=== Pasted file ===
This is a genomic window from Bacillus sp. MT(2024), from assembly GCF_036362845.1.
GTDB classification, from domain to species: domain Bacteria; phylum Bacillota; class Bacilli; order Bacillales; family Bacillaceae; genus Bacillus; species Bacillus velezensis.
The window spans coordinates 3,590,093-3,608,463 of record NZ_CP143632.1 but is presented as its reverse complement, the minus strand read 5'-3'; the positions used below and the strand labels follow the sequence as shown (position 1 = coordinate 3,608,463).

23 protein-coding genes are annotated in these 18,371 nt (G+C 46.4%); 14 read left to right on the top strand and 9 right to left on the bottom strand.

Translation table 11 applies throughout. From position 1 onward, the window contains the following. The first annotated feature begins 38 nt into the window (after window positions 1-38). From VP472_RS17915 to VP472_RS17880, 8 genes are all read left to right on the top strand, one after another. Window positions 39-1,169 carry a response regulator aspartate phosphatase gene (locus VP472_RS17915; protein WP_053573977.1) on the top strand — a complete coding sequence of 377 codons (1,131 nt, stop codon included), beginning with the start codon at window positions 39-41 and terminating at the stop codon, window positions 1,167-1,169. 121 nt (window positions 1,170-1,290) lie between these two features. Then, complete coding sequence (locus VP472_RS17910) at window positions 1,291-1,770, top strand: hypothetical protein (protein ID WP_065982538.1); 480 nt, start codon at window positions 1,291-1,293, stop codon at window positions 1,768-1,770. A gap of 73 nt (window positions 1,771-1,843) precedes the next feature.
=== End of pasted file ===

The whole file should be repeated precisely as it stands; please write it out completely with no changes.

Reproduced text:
This is a genomic window from Bacillus sp. MT(2024), from assembly GCF_036362845.1.
GTDB classification, from domain to species: domain Bacteria; phylum Bacillota; class Bacilli; order Bacillales; family Bacillaceae; genus Bacillus; species Bacillus velezensis.
The window spans coordinates 3,590,093-3,608,463 of record NZ_CP143632.1 but is presented as its reverse complement, the minus strand read 5'-3'; the positions used below and the strand labels follow the sequence as shown (position 1 = coordinate 3,608,463).

23 protein-coding genes are annotated in these 18,371 nt (G+C 46.4%); 14 read left to right on the top strand and 9 right to left on the bottom strand.

Translation table 11 applies throughout. From position 1 onward, the window contains the following. The first annotated feature begins 38 nt into the window (after window positions 1-38). From VP472_RS17915 to VP472_RS17880, 8 genes are all read left to right on the top strand, one after another. Window positions 39-1,169 carry a response regulator aspartate phosphatase gene (locus VP472_RS17915; protein WP_053573977.1) on the top strand — a complete coding sequence of 377 codons (1,131 nt, stop codon included), beginning with the start codon at window positions 39-41 and terminating at the stop codon, window positions 1,167-1,169. 121 nt (window positions 1,170-1,290) lie between these two features. Then, complete coding sequence (locus VP472_RS17910) at window positions 1,291-1,770, top strand: hypothetical protein (protein ID WP_065982538.1); 480 nt, start codon at window positions 1,291-1,293, stop codon at window positions 1,768-1,770. A gap of 73 nt (window positions 1,771-1,843) precedes the next feature.